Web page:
ASU launches the Quantum Energy and Sustainable Solar Technologies (QESST) ERC with $18.5 million in funding from the National Science Foundation and Department of Energy. QESST provides a staging ground for major innovations in solar energy devices and systems, supported by ASU’s state-of-the-art Solar Power Lab. The center forges industry partnerships that accelerate commercialization of solar energy technologies and expands energy engineering education options.

Downtown Phoenix and West campuses install first solar power systems

ASU Downtown Phoenix campus opens its first solar facility.

ASU expands its solar capacity by installing a 77-kWdc system on the roof of the Walter Cronkite School of Journalism and Mass Communication building and 322 solar panels on the ASU West campus. 

2012

Commanding the lead in solar energy

One of 74 solar systems on the ASU Tempe campus in 2012

ASU’s Tempe campus, with 74 solar systems, has the largest solar energy capacity of a single university nationwide. Collectively, photovoltaic and solar thermal installations on ASU’s four campuses generate 23.5 MWdc of energy as of 2012, avoiding 21,991 metric tons of carbon dioxide equivalent emissions per year.

2017

Numerous ASU solar innovations go to market

In 2017, QESST creates three new student and alumni-based spinout companies (bringing the total to eight), one of which set a NREL certified solar cell efficiency record. ASU’s solar patent portfolio expands from 18 to 22 provisional or full patents, while QESST alumni work as scientists, engineers and policy makers in 54 different technology firms, national labs and other energy related fields.

2018

ASU solar engineers break solar cell record two years in a row

ASU Assistant Professor Zachary Holman in his laboratory
ASU electrical engineer Zachary Holman

Assistant Professor Zachary Holman and Assistant Research Professor Zhengshan “Jason” Yu in ASU’s Ira A. Fulton Schools of Engineering set a world record of 23.6 percent efficiency for a tandem solar cell stacked with perovskite and silicon in 2017. The number was a few percentage points shy of the theoretical efficiency limit for silicon solar cells alone.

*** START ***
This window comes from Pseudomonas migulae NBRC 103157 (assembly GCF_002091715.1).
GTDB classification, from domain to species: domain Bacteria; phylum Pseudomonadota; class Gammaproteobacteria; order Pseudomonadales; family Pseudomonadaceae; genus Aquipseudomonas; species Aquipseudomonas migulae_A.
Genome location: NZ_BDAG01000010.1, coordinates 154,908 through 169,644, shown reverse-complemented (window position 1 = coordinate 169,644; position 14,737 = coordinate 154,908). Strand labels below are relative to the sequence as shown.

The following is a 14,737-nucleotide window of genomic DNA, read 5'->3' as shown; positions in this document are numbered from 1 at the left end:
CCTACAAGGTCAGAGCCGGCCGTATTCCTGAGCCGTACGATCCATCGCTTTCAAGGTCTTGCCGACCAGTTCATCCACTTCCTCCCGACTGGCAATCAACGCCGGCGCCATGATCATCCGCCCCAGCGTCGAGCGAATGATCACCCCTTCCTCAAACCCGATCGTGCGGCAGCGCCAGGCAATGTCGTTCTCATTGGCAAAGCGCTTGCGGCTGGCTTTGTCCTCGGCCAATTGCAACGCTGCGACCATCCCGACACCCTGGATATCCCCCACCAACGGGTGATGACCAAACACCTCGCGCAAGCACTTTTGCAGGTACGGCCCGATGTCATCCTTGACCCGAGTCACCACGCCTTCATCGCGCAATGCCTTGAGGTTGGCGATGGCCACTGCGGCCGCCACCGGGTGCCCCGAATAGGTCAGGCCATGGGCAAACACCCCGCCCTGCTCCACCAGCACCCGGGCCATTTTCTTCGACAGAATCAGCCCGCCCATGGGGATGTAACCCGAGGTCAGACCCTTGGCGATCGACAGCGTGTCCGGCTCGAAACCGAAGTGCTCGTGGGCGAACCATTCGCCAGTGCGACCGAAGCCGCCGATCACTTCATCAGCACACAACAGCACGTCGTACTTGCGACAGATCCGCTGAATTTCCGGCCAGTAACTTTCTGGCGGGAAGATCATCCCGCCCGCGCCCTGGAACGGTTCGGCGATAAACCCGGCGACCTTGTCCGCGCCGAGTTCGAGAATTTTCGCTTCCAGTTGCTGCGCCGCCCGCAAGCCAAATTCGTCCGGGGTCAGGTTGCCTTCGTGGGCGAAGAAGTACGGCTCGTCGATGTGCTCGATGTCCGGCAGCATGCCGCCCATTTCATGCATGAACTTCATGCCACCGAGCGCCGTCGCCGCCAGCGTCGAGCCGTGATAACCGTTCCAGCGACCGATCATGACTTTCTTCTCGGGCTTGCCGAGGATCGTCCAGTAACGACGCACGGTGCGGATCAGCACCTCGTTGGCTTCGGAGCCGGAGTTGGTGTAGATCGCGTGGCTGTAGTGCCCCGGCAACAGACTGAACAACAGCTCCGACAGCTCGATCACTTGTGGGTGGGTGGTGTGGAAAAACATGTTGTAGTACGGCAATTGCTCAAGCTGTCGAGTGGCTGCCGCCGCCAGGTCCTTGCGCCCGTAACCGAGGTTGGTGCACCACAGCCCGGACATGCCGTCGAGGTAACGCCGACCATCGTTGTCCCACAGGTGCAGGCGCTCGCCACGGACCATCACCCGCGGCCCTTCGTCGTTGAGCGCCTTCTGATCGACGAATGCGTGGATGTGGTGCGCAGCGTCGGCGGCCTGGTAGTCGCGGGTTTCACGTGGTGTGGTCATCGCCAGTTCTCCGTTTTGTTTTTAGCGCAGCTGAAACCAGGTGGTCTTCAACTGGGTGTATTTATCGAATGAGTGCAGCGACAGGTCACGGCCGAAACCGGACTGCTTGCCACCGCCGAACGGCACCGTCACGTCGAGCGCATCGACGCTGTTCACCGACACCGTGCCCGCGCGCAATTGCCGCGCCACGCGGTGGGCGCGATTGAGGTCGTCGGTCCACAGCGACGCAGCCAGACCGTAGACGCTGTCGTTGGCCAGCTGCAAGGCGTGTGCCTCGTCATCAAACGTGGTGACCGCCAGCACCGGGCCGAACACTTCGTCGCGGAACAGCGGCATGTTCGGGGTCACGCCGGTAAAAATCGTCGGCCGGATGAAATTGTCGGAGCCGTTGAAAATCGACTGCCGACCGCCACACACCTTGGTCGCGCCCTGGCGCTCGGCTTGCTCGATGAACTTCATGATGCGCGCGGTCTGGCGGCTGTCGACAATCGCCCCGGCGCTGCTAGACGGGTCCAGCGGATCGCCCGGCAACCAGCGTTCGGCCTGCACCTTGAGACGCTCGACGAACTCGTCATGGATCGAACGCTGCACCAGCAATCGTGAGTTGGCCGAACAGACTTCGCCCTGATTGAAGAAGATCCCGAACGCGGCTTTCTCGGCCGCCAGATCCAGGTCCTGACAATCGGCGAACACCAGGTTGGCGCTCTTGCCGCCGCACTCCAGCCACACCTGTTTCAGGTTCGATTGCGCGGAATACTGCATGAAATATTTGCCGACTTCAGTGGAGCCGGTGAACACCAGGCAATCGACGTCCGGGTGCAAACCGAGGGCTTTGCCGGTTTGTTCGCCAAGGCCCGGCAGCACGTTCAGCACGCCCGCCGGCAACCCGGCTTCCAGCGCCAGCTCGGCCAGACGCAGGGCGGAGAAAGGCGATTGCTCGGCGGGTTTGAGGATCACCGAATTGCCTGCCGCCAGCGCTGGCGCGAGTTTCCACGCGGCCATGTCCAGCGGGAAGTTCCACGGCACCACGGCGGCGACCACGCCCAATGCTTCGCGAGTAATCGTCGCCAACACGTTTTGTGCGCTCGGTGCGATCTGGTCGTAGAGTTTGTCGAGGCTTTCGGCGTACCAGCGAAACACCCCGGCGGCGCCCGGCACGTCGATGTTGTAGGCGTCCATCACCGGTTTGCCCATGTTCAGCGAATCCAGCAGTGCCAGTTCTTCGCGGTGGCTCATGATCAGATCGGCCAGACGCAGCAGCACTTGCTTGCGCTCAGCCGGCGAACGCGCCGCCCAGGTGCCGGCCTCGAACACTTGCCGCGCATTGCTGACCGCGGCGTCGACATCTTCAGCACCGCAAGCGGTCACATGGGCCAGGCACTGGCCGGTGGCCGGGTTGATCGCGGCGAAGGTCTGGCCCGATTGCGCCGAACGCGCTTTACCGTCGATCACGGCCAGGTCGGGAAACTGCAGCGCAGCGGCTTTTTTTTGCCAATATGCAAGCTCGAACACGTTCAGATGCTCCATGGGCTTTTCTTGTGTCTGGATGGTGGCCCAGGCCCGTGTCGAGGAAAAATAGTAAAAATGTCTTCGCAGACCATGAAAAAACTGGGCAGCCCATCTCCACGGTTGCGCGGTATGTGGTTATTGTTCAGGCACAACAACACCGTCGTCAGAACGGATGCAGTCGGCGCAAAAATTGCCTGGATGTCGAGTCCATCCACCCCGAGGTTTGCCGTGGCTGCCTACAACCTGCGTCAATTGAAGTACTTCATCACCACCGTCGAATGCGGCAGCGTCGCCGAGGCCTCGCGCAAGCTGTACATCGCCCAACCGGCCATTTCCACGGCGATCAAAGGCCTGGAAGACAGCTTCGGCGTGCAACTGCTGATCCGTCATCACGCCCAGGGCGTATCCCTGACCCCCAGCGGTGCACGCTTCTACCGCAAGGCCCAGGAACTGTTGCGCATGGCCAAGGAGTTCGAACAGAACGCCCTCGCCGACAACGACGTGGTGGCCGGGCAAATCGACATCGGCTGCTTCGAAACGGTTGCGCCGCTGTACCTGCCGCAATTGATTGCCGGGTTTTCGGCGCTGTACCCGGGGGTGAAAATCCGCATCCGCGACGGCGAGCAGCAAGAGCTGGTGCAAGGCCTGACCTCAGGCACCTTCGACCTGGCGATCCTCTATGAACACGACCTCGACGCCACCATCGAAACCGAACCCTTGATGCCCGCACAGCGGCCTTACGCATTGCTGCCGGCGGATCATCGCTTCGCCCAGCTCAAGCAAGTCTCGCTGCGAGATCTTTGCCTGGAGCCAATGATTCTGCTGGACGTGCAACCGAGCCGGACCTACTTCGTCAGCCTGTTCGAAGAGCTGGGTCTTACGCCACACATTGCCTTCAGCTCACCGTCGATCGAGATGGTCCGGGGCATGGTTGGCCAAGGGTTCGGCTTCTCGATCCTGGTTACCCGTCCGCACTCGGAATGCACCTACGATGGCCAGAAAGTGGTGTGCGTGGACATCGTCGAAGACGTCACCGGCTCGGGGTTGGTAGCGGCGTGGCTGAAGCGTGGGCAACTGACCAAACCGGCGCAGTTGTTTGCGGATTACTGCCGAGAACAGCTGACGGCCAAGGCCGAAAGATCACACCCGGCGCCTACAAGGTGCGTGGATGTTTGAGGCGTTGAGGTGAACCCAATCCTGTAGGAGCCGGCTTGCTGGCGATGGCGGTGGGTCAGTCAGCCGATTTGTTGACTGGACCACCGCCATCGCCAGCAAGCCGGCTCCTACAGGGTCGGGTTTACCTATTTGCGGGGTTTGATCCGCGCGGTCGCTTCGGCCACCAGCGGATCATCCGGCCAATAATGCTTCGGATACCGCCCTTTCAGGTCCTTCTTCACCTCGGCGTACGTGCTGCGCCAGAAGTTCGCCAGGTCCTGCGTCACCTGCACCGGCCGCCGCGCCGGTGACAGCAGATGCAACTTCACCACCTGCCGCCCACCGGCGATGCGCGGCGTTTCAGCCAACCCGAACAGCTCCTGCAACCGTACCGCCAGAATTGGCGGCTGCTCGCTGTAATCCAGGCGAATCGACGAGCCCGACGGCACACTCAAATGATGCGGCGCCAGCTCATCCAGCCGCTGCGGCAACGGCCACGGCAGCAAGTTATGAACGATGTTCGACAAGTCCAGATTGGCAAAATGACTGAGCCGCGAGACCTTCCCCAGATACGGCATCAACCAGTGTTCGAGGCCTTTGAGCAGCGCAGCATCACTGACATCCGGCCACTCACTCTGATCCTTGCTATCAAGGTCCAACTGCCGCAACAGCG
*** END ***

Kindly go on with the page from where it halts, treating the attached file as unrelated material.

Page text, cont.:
A year later, the team improves upon the record by nearly two percentage points, to 25.4 percent, in a joint project with researchers at the University of Nebraska–Lincoln. The team predicts they’ll be nearing 30 percent tandem efficiency within a few years.

ASU radiant with solar cell research awards

ASU earns six prestigious Department of Energy awards, totaling nearly $5.7 million, ranking it first among university recipients of Solar Energy Technologies Office (SETO) awards to advance photovoltaic research and development in 2018.

SETO funds early-stage research projects that advance both solar photovoltaics and concentrating solar-thermal power technologies. It also supports efforts that prepare the solar workforce for the industry’s future needs.

2020

New tandem cell research enables greater returns from current energy infrastructure

 Zachary Holman, an ASU electrical engineer,  and members of his team discover how a microscopic alteration to industry-standard silicon wafers permits a significant enhancement to solar cell composition. The change can boost the efficiency of solar panels and lower the cost of energy production. The team’s findings are published in the science journal Joule.

ASU's solar energy advancements are partially supported by Arizona’s Technology and Research Initiative Fund. TRIF investment has enabled thousands of scientific discoveries, over 800 patents, 280 new startup companies and hands-on training for approximately 33,000 students across Arizona’s universities. Publicly supported through voter approval, TRIF is an essential resource for growing Arizona’s economy and providing opportunities for Arizona residents to work, learn and thrive.